The First Amendment embodies the simple, just idea that each of us should be free to exercise his or her religious views without expecting that the government will endorse or promote those views and without fearing that the government will endorse or promote the religious views of others. By keeping government and religion separate, the establishment clause serves to protect the freedom of all to exercise their religion. Reasonable people may differ, of course, on how these principles should be applied in particular situations, but the principles are hardly to be doubted. Moreover, they are good, sound principles that should be nurtured and defended, not attacked. Efforts to transform our secular government into some form of religion-government partnership should be resisted by every patriot.

    Comment by Doug Indeap — December 31, 2009 @ 11:23 am | Reply

  2. While I pretty much agree with what you say, there are people out there that push ‘separation of church and state’ too far in my opinion. The spirit of the first amendment was to protect people from religious persecution, and from being forced to worship one way or another. It was not intended to be used to erase religion from America all together. It also does not say that government buildings, and public land must be religious free zones. In almost every example, it is not the state promoting a religion, but allowing people to practice it, and being inclusive in the process. For instance the placement of the sign in the state capitol in Illinois. Not only was the sign out of place, but it was put there for no other reason that to irritate people. It misrepresents a real, and recognized religion by using the winter solstice as an example of anti-religion. The fight between atheists and people of faith is an ignorant one anyway. The sign placed in the capitol was just as out of place as a McDonalds advertisement would have been. Atheists do not believe in a higher power, they don’t have a religious holiday, and therefore their inclusion in a display of religious holidays was unnecessary.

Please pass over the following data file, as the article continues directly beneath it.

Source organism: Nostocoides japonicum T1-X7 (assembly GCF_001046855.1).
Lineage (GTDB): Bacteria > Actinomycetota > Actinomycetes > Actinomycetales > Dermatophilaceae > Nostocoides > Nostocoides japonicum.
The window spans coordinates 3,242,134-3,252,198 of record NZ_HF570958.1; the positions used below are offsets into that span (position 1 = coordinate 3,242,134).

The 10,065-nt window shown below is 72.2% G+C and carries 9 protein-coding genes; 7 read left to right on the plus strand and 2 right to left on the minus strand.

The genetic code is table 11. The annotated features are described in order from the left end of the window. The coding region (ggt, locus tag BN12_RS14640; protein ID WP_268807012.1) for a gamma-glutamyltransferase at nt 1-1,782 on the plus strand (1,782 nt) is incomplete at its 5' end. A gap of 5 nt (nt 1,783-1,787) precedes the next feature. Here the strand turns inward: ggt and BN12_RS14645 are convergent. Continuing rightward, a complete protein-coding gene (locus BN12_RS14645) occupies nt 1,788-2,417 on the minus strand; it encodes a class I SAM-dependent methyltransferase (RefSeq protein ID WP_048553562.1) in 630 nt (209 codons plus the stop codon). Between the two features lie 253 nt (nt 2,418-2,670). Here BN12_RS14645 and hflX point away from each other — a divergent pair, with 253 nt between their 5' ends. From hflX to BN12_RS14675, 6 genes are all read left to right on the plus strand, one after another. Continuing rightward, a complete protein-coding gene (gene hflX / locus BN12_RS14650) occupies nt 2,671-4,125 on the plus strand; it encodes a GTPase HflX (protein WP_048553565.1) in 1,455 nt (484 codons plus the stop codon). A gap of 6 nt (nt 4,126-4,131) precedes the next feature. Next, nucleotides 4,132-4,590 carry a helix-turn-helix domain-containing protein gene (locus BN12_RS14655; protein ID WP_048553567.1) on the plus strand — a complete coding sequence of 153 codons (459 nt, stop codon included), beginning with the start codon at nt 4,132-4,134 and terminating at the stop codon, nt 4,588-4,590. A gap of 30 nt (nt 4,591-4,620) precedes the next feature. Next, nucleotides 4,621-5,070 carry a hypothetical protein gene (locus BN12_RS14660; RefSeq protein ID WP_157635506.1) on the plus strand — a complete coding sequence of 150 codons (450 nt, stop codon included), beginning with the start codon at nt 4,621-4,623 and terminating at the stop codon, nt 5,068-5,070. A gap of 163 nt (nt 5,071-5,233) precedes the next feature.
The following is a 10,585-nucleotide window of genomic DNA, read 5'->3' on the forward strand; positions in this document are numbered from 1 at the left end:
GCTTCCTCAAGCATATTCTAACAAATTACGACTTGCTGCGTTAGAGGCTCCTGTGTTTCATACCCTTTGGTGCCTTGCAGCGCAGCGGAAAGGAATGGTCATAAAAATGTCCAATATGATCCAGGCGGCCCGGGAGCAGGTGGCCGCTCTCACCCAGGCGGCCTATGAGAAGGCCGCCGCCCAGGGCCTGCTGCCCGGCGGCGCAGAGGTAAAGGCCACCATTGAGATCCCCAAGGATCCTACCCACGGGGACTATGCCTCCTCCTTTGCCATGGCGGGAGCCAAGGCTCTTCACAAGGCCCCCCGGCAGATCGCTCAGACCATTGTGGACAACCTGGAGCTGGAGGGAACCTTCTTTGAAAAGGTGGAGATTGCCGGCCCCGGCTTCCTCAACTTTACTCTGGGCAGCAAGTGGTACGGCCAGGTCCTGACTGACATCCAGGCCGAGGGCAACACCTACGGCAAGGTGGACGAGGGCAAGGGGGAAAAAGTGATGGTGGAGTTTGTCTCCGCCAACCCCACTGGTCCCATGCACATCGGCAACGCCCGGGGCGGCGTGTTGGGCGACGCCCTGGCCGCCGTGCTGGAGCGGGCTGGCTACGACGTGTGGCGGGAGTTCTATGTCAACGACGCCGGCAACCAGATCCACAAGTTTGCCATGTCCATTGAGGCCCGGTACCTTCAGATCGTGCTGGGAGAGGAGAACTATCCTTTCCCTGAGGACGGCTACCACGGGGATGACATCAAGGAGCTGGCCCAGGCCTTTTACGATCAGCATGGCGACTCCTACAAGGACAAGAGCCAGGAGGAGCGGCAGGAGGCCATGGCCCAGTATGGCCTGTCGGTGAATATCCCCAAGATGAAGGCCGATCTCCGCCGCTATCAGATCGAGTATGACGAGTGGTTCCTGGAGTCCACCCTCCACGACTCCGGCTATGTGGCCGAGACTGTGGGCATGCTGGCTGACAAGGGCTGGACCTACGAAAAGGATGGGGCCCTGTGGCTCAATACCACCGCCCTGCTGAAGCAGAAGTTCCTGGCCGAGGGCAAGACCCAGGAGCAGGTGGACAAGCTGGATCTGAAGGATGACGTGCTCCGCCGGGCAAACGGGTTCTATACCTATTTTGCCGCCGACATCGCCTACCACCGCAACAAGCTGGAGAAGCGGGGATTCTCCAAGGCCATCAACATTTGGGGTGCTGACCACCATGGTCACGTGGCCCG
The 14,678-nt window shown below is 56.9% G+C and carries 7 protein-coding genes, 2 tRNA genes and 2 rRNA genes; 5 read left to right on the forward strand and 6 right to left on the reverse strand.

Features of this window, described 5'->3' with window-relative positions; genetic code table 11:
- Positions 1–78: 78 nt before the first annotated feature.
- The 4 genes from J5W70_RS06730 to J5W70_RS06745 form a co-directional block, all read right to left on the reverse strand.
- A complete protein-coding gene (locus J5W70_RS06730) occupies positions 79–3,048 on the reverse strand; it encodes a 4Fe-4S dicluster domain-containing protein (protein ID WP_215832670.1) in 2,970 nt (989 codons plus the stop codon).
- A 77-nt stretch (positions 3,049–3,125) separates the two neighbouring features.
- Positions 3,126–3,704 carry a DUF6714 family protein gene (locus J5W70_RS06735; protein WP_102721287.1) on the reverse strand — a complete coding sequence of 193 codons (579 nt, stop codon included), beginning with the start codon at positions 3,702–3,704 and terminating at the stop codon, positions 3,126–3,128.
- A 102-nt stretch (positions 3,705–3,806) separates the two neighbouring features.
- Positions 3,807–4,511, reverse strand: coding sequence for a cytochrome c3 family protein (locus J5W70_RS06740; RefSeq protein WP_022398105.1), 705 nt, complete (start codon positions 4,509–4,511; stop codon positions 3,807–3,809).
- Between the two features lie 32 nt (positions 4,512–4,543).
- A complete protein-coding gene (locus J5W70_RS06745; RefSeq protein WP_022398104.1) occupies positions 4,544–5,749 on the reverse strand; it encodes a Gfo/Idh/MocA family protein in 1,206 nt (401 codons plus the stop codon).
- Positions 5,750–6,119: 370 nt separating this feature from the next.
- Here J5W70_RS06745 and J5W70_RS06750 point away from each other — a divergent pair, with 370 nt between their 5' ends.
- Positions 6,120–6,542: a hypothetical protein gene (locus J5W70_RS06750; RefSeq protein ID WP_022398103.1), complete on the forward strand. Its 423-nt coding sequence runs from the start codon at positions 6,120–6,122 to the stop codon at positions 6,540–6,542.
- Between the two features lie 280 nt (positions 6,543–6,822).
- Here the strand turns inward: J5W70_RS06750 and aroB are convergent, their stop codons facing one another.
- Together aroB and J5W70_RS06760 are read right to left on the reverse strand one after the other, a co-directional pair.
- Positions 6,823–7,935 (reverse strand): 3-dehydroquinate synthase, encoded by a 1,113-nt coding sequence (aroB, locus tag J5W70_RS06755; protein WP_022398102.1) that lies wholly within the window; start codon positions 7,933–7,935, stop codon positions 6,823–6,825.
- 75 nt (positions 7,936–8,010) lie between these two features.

The problem with the phrase ‘separation of church and state’ is that it is so broad that it has allowed many groups to infringe on the rights of those that are supposed to be protected by the first amendment. The thing that people also forget is that the constitution doesn’t protect a citizen from being offended. Do the people that place that sign actively avoid churches? Do they stay away from anyplace that plays christmas music? If the state of Illinois wasn’t promoting anyone one religion, or condemning any then they weren’t violating any law, and the sign of ‘protest’ must have been placed there only to get attention or to irritate.